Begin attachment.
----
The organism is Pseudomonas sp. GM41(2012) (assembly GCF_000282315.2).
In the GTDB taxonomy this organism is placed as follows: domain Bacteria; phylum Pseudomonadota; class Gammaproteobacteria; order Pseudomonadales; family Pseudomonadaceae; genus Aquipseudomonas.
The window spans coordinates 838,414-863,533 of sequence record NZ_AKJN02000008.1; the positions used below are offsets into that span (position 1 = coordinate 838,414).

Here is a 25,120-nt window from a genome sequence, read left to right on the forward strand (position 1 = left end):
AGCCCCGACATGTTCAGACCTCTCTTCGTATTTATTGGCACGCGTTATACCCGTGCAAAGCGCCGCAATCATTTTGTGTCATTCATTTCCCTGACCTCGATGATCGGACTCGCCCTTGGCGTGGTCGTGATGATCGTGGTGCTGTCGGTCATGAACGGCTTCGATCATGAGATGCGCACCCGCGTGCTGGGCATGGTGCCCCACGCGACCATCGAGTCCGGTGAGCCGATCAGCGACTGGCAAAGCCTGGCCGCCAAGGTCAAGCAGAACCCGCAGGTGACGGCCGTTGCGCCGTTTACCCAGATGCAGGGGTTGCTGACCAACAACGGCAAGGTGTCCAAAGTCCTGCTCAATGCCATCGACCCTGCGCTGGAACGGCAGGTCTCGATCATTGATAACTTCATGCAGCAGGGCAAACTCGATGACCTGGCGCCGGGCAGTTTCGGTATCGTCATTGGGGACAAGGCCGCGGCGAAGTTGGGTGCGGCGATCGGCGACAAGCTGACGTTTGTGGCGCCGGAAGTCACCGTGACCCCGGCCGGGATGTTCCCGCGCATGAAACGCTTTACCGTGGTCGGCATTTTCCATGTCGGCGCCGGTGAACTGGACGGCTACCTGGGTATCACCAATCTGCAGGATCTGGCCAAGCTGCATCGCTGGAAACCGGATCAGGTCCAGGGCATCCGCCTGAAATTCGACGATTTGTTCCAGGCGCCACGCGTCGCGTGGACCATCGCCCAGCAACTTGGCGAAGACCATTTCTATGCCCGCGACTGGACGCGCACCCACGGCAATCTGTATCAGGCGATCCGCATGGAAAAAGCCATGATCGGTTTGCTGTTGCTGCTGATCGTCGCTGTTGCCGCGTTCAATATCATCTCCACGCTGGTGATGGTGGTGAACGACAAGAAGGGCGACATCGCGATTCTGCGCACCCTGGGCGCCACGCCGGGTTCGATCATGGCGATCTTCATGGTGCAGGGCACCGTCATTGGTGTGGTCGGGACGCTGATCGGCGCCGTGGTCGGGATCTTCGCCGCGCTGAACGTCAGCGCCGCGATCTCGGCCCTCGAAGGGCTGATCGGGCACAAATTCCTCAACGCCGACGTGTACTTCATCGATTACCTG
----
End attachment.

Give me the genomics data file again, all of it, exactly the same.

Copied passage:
The organism is Pseudomonas sp. GM41(2012) (assembly GCF_000282315.2).
In the GTDB taxonomy this organism is placed as follows: domain Bacteria; phylum Pseudomonadota; class Gammaproteobacteria; order Pseudomonadales; family Pseudomonadaceae; genus Aquipseudomonas.
The window spans coordinates 838,414-863,533 of sequence record NZ_AKJN02000008.1; the positions used below are offsets into that span (position 1 = coordinate 838,414).

Here is a 25,120-nt window from a genome sequence, read left to right on the forward strand (position 1 = left end):
AGCCCCGACATGTTCAGACCTCTCTTCGTATTTATTGGCACGCGTTATACCCGTGCAAAGCGCCGCAATCATTTTGTGTCATTCATTTCCCTGACCTCGATGATCGGACTCGCCCTTGGCGTGGTCGTGATGATCGTGGTGCTGTCGGTCATGAACGGCTTCGATCATGAGATGCGCACCCGCGTGCTGGGCATGGTGCCCCACGCGACCATCGAGTCCGGTGAGCCGATCAGCGACTGGCAAAGCCTGGCCGCCAAGGTCAAGCAGAACCCGCAGGTGACGGCCGTTGCGCCGTTTACCCAGATGCAGGGGTTGCTGACCAACAACGGCAAGGTGTCCAAAGTCCTGCTCAATGCCATCGACCCTGCGCTGGAACGGCAGGTCTCGATCATTGATAACTTCATGCAGCAGGGCAAACTCGATGACCTGGCGCCGGGCAGTTTCGGTATCGTCATTGGGGACAAGGCCGCGGCGAAGTTGGGTGCGGCGATCGGCGACAAGCTGACGTTTGTGGCGCCGGAAGTCACCGTGACCCCGGCCGGGATGTTCCCGCGCATGAAACGCTTTACCGTGGTCGGCATTTTCCATGTCGGCGCCGGTGAACTGGACGGCTACCTGGGTATCACCAATCTGCAGGATCTGGCCAAGCTGCATCGCTGGAAACCGGATCAGGTCCAGGGCATCCGCCTGAAATTCGACGATTTGTTCCAGGCGCCACGCGTCGCGTGGACCATCGCCCAGCAACTTGGCGAAGACCATTTCTATGCCCGCGACTGGACGCGCACCCACGGCAATCTGTATCAGGCGATCCGCATGGAAAAAGCCATGATCGGTTTGCTGTTGCTGCTGATCGTCGCTGTTGCCGCGTTCAATATCATCTCCACGCTGGTGATGGTGGTGAACGACAAGAAGGGCGACATCGCGATTCTGCGCACCCTGGGCGCCACGCCGGGTTCGATCATGGCGATCTTCATGGTGCAGGGCACCGTCATTGGTGTGGTCGGGACGCTGATCGGCGCCGTGGTCGGGATCTTCGCCGCGCTGAACGTCAGCGCCGCGATCTCGGCCCTCGAAGGGCTGATCGGGCACAAATTCCTCAACGCCGACGTGTACTTCATCGATTACCTG